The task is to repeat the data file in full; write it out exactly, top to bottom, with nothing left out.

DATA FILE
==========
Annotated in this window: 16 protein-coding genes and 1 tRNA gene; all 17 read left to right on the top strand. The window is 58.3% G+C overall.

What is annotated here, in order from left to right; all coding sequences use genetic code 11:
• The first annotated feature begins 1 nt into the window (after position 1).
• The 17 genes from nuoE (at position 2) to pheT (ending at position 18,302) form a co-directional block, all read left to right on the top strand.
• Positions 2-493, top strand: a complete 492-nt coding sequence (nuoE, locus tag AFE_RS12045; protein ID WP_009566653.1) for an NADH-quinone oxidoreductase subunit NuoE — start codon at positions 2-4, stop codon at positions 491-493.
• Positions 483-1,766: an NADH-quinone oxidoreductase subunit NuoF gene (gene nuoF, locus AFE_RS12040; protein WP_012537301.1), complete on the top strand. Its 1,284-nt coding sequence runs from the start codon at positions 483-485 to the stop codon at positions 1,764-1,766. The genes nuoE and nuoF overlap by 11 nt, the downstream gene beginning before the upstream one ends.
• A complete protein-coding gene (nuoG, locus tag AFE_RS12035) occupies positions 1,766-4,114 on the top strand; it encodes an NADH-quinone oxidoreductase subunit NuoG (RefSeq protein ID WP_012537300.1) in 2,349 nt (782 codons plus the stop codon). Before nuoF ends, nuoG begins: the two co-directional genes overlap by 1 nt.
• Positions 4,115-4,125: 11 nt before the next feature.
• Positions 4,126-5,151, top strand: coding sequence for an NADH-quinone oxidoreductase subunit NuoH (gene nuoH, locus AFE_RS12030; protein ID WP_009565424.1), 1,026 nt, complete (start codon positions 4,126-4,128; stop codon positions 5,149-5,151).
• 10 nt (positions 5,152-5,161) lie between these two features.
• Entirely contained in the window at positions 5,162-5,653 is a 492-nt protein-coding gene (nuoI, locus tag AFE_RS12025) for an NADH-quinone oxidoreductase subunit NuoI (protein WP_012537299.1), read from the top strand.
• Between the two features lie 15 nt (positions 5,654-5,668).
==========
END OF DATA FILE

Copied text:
Annotated in this window: 16 protein-coding genes and 1 tRNA gene; all 17 read left to right on the top strand. The window is 58.3% G+C overall.

What is annotated here, in order from left to right; all coding sequences use genetic code 11:
• The first annotated feature begins 1 nt into the window (after position 1).
• The 17 genes from nuoE (at position 2) to pheT (ending at position 18,302) form a co-directional block, all read left to right on the top strand.
• Positions 2-493, top strand: a complete 492-nt coding sequence (nuoE, locus tag AFE_RS12045; protein ID WP_009566653.1) for an NADH-quinone oxidoreductase subunit NuoE — start codon at positions 2-4, stop codon at positions 491-493.
• Positions 483-1,766: an NADH-quinone oxidoreductase subunit NuoF gene (gene nuoF, locus AFE_RS12040; protein WP_012537301.1), complete on the top strand. Its 1,284-nt coding sequence runs from the start codon at positions 483-485 to the stop codon at positions 1,764-1,766. The genes nuoE and nuoF overlap by 11 nt, the downstream gene beginning before the upstream one ends.
• A complete protein-coding gene (nuoG, locus tag AFE_RS12035) occupies positions 1,766-4,114 on the top strand; it encodes an NADH-quinone oxidoreductase subunit NuoG (RefSeq protein ID WP_012537300.1) in 2,349 nt (782 codons plus the stop codon). Before nuoF ends, nuoG begins: the two co-directional genes overlap by 1 nt.
• Positions 4,115-4,125: 11 nt before the next feature.
• Positions 4,126-5,151, top strand: coding sequence for an NADH-quinone oxidoreductase subunit NuoH (gene nuoH, locus AFE_RS12030; protein ID WP_009565424.1), 1,026 nt, complete (start codon positions 4,126-4,128; stop codon positions 5,149-5,151).
• 10 nt (positions 5,152-5,161) lie between these two features.
• Entirely contained in the window at positions 5,162-5,653 is a 492-nt protein-coding gene (nuoI, locus tag AFE_RS12025) for an NADH-quinone oxidoreductase subunit NuoI (protein WP_012537299.1), read from the top strand.
• Between the two features lie 15 nt (positions 5,654-5,668).